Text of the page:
Dutch Oven Cooking

Dutch OvenIf you’re looking to up your campfire cooking game while simultaneously unleashing your inner Pilgrim, look no further than a dutch oven. Dutch ovens have been around for over 300 years, and while they aren’t the popular home-cooking workhorses that they were centuries ago, they are still a go-to for camp chefs everywhere.

A dutch oven is basically a portable oven, typically made of cast-iron. To be clear, they’re portable in the sense that you can load a dutch oven into your car and drive to your campsite. Cast iron dutch ovens can weigh anywhere from 11 pounds to over 30 pounds, so you don’t want to strap one to your backpack and haul it around the woods for a week. Either you or the dutch oven isn’t going to make it out.

The nice thing about dutch ovens is that you can make some really delicious meals that you couldn’t normally make. We’re talking cobblers, cakes, frittatas, and the like. You can bake, boil, stew, and braise to your hearts content. While everyone else is chewing on peanut butter and tortillas or freeze-dried meals, you can be stuffing your face with pineapple upside down cake.

When you’re picking out your dutch oven you want to keep a few things in mind.

  • Make sure you get a dutch oven with sturdy legs. This lets you keep the oven off the coals and allow you to better regulate the heat.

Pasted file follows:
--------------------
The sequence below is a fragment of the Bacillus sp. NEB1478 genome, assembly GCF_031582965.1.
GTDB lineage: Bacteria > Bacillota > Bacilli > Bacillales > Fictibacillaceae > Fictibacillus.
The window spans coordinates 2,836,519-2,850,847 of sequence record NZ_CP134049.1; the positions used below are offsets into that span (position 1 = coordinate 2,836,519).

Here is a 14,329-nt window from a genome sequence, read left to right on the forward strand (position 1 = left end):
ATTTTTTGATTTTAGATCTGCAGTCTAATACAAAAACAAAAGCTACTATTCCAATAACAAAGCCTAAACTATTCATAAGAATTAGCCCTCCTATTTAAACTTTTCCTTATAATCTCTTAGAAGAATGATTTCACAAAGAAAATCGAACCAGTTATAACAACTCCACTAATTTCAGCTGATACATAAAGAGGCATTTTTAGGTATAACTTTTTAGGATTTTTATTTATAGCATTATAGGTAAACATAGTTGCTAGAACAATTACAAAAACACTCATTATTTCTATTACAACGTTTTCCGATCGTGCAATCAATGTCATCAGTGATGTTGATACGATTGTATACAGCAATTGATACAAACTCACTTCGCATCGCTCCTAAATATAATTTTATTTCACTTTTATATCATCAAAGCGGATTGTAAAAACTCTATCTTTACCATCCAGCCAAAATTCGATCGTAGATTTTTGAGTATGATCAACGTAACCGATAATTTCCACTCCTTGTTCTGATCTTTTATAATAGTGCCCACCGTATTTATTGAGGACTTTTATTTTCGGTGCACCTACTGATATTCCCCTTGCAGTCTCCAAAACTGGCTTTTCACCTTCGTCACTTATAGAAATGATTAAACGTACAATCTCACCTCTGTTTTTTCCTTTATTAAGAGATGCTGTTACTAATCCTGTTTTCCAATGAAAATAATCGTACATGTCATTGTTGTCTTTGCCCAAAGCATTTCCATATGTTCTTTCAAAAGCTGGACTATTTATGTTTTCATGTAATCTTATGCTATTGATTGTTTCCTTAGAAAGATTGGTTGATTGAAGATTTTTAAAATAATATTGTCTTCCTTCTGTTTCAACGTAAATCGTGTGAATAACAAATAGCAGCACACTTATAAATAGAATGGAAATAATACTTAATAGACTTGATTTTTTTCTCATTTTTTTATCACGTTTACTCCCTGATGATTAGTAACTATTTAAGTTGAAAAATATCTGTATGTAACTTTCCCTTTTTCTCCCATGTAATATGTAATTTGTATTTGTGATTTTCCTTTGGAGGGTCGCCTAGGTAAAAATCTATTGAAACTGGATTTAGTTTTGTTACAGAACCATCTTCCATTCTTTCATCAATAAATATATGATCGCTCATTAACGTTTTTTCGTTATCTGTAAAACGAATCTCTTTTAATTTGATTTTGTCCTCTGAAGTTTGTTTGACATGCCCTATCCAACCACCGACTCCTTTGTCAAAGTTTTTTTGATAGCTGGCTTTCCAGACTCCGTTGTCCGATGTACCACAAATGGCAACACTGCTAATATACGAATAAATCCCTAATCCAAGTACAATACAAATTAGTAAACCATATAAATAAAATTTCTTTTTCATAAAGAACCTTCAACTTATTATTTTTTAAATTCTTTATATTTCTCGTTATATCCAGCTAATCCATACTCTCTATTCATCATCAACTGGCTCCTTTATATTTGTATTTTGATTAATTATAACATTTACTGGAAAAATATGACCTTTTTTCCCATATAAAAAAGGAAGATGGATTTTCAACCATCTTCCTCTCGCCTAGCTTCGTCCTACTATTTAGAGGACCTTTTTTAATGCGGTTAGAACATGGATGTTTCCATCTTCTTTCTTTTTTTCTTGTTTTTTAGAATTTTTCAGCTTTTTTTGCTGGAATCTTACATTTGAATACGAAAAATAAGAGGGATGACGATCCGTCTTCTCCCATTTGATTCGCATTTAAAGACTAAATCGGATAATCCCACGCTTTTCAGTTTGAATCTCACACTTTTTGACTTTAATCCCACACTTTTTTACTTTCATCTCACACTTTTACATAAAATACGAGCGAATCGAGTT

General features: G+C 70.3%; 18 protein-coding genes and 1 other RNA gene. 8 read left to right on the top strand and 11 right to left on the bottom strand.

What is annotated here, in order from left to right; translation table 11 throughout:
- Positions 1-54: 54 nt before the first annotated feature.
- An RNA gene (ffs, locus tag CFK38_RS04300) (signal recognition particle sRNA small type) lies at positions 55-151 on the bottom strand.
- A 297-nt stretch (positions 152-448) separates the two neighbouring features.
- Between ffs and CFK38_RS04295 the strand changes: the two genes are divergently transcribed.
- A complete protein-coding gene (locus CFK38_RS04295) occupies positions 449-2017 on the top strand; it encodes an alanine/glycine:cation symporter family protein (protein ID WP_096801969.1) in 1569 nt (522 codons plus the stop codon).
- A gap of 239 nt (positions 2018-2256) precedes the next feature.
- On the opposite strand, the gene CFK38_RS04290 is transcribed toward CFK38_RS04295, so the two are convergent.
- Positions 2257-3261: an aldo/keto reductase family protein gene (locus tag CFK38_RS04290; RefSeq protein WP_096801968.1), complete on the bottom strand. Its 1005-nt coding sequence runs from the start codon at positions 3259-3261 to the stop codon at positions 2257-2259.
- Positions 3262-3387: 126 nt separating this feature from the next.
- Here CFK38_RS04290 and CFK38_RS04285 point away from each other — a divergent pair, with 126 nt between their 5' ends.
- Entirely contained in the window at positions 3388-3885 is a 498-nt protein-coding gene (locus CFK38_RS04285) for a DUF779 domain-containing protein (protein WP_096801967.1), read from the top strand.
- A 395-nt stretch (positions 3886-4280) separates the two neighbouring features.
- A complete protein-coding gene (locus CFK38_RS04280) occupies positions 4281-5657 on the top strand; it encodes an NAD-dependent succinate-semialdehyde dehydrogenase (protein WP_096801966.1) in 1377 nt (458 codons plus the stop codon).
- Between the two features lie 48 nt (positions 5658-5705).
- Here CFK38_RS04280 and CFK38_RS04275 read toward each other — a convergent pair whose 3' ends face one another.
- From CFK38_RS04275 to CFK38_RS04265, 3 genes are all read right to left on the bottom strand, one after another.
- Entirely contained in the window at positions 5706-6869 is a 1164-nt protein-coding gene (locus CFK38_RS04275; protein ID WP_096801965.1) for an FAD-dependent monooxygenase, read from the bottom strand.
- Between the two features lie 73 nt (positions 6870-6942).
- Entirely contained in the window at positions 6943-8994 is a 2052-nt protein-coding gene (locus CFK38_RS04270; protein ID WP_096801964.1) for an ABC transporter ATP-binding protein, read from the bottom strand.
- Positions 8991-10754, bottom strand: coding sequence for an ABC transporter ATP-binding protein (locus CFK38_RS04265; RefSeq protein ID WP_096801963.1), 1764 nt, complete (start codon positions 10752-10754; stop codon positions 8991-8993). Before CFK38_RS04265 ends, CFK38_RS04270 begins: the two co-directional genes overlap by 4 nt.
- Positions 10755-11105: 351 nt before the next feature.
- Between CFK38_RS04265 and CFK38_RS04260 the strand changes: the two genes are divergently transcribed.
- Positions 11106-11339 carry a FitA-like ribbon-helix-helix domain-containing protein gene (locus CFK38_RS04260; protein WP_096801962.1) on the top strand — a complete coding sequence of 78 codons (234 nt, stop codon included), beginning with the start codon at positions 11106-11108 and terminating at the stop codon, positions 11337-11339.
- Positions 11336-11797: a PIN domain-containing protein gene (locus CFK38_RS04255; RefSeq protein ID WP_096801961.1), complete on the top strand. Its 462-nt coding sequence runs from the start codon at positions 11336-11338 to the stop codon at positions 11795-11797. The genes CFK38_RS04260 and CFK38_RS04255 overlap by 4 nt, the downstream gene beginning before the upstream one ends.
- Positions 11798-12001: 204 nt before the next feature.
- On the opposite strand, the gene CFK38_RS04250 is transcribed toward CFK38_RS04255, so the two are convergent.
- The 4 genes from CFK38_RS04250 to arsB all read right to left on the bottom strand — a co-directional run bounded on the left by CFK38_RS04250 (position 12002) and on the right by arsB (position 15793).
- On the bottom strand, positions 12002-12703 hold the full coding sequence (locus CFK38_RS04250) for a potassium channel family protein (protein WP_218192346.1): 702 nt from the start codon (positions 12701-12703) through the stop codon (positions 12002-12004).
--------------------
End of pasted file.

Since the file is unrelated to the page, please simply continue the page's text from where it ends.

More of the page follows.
• The lid should fit nice and flush with the oven, and you probably want to get one with a rim on it. A rim keeps coals in place on top of the oven and prevents ash from falling into your food.
  • Get a lid that’s convex so it can be flipped upside and doubled as a frying pan!
  • You want to make sure that the lid has a solid, connected loop handle. Needless to say, dutch ovens get hot, like put you in the hospital with severe burns hot. If your lid can’t be lifted with a hook, you might not be eating until your food gets cold.

You also want to be sure that you have the right tools to cook with your dutch oven. Gloves, a lid lifter, long tongs, a lid holder, a little shovel are all going to be extremely useful. Gloves will keep you from getting burned, as will the lid lifter and tongs. A lid holder will free up your hands while safely holding the hot lid out the way. The shovel is going to help you move the coals around so you can regulate the temperature in your dutch oven.

For the best results, you want to use charcoal briquettes. These will burn longer and uniformly than coals from a wood fire.

A good rule for getting the perfect cooking temperature is to remember the number 2. Know the diameter of your oven, and use the diameter+2 coals on the top and the diameter -2 coals on the bottom. If you evenly space the goals you should have a nice uniform heat of around 350 degrees.

For example, if you have a 14 inch dutch oven place 16 coals on top, and 12 coals on the bottom for a total of 28 coals.

We’ve got dutch ovens for days here at Uncle Sam’s. Come by and see us!

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